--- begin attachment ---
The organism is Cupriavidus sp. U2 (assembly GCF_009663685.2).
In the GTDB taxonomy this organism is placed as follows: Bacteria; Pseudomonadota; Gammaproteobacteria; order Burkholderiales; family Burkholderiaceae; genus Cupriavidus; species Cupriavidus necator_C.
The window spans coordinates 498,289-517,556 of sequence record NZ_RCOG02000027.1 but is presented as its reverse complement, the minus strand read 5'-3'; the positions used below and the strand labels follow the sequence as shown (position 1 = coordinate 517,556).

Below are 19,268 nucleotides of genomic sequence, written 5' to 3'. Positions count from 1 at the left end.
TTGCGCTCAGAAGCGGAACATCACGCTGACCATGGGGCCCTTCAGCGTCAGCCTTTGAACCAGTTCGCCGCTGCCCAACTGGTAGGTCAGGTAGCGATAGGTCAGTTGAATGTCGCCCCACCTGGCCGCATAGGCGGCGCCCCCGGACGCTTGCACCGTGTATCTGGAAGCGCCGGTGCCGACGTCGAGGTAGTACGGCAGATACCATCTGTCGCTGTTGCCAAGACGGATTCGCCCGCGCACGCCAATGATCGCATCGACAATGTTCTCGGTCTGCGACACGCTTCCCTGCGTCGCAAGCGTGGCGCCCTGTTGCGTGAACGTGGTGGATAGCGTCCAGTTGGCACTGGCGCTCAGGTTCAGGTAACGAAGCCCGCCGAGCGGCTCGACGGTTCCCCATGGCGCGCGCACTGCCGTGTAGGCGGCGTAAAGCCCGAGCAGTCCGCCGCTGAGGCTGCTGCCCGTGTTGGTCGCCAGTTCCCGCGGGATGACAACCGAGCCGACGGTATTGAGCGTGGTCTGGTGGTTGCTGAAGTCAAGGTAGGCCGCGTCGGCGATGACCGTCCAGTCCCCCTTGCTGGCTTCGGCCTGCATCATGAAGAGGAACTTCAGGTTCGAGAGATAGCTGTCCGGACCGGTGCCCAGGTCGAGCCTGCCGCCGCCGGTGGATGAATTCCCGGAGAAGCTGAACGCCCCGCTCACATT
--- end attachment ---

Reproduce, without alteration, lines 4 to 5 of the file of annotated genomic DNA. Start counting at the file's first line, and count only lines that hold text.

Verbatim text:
Below are 19,268 nucleotides of genomic sequence, written 5' to 3'. Positions count from 1 at the left end.
TTGCGCTCAGAAGCGGAACATCACGCTGACCATGGGGCCCTTCAGCGTCAGCCTTTGAACCAGTTCGCCGCTGCCCAACTGGTAGGTCAGGTAGCGATAGGTCAGTTGAATGTCGCCCCACCTGGCCGCATAGGCGGCGCCCCCGGACGCTTGCACCGTGTATCTGGAAGCGCCGGTGCCGACGTCGAGGTAGTACGGCAGATACCATCTGTCGCTGTTGCCAAGACGGATTCGCCCGCGCACGCCAATGATCGCATCGACAATGTTCTCGGTCTGCGACACGCTTCCCTGCGTCGCAAGCGTGGCGCCCTGTTGCGTGAACGTGGTGGATAGCGTCCAGTTGGCACTGGCGCTCAGGTTCAGGTAACGAAGCCCGCCGAGCGGCTCGACGGTTCCCCATGGCGCGCGCACTGCCGTGTAGGCGGCGTAAAGCCCGAGCAGTCCGCCGCTGAGGCTGCTGCCCGTGTTGGTCGCCAGTTCCCGCGGGATGACAACCGAGCCGACGGTATTGAGCGTGGTCTGGTGGTTGCTGAAGTCAAGGTAGGCCGCGTCGGCGATGACCGTCCAGTCCCCCTTGCTGGCTTCGGCCTGCATCATGAAGAGGAACTTCAGGTTCGAGAGATAGCTGTCCGGACCGGTGCCCAGGTCGAGCCTGCCGCCGCCGGTGGATGAATTCCCGGAGAAGCTGAACGCCCCGCTCACATT